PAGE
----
Back in the 1980s, a certain movie writer and mogul revolutionized comedies for a whole new generation with movies like “Sixteen Candles”, “Weird Science”, “Ferris Bueller’s Day Off” and “National Lampoon’s Vacation”. His name was John Hughes and he became one of the most successful feature film comedy writers of all time. His films are loved today and it truly is amazing how much of the Hughes flavor is within the new comedy, “The Perfect Score”.
Like the classic Hughes film, “The Breakfast Club” we are introduced to the different sides of the teenage personality. The diverse range of high-school seniors which include Kyle (Chris Evans), Anna (Erika Christensen), Francesca (Scarlett Johansson), Matt (Bryan Greenberg), Roy (Leonardo Nam) and Desmond (Darius Miles) concoct a scheme to steal the answers for their SAT placement exams. Each has been wronged by the test and they decide their futures are in jeopardy if drastic measures aren’t taken. How can a number justify if you go to Harvard or community college?
The film has a simple plot but it’s the characters and their interactions that made me think of so many of those classic Hughes films. Like “The Breakfast Club” that really had a basic plot of 5 diverse teenagers are forced to spend a day of detention together, “Score” looks past the simple plot and more on what makes each teen tick. It is that simplicity and belief in the characters that made those films classic. The same is true here. I truly believe that this film fits that undeniable mold. And trust me, that isn’t a bad thing.
Housed within each of these characters we see a side of the teenage mind and their rebellious struggle we have been watching for decades on screen. We all cheered for “Ferris Bueller” or “Clark Griswold” as they bent the rules to accomplish their goals. And the same is here as we find that we want these kids to succeed.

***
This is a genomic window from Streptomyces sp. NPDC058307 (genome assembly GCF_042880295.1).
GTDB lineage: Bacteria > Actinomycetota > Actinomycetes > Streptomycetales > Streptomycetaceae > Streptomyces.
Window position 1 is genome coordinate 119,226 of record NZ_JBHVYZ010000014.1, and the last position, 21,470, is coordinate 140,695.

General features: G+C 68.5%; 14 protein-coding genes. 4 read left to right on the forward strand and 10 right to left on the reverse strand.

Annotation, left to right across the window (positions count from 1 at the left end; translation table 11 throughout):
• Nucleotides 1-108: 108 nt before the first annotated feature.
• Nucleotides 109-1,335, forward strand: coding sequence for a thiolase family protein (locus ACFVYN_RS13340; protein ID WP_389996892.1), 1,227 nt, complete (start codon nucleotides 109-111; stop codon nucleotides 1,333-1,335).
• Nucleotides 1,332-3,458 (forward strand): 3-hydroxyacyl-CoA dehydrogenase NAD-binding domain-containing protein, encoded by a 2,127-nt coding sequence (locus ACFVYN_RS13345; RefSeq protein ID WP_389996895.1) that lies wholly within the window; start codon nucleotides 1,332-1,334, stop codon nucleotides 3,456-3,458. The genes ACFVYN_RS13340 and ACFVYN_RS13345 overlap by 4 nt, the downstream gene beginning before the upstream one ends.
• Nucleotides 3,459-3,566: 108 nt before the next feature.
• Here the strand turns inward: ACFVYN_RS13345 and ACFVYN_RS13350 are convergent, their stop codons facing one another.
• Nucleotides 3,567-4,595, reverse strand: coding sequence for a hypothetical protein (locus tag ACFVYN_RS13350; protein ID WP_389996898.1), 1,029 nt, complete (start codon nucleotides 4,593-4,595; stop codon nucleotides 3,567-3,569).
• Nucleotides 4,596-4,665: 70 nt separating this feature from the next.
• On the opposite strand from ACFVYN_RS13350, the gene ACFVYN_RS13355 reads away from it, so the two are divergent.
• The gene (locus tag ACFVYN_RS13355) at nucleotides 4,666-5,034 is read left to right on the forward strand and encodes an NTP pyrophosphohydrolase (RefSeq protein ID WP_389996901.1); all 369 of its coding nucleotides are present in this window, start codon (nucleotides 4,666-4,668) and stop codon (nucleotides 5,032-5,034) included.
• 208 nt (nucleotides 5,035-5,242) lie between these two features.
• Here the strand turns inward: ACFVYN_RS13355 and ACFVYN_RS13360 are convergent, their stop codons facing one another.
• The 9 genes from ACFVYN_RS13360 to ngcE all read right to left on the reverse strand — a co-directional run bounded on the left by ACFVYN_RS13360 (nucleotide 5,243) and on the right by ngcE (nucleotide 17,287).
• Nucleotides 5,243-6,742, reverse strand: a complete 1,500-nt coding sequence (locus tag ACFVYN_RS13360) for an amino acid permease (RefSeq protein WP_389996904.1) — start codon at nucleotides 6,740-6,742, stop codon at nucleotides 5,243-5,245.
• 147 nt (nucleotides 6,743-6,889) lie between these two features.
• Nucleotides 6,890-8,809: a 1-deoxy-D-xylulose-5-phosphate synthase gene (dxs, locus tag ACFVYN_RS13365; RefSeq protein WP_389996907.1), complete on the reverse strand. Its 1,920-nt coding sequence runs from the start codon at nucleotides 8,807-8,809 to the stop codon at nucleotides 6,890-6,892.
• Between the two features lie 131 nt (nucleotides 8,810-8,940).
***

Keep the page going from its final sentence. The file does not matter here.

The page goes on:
I loved the spirit and sensibility that these characters had. I also loved how they connected with each other.
I also really liked the performance from Chris Evans who really felt like a vintage John Hughes character. I also loved the humor from Leonardo Nam, who plays stoner Roy. Nam’s humor and craziness as Roy was utterly hysterical. I loved that character even if he did partially remind me of a Kevin Smith creation.
The only real thing missing from this movie was probably an arch-nemesis. There was always a stuffy or strict older person who wanted to mess up the plans of the rebellious teens. In “Breakfast Club” you had Paul Gleason’s Principal Vernon and in “Ferris Bueller” you had Jeffrey Jones’s classic evil Principal Ed Rooney.
The film really needed that to make the heist more insane and delightful. I almost thought that was going to happen when I saw that Francesca’s dad was Fulvio Cecere of TV’s new series “Tarzan”. Cecere could have been a perfect villain. This whole angle could have also fleshed Francesca even more. It is too bad that wasn’t explored further.
All in all, “The Perfect Score” is a surprise and I think people who enjoyed some of the classic Hughes teen comedies like “Ferris Bueller”, “Weird Science” and “The Breakfast Club” will revel at the memories housed in this film.
If Hughes directed a “heist” comedy this is exactly what it would have been like.
(3.5 out of 5)
So Says the Soothsayer.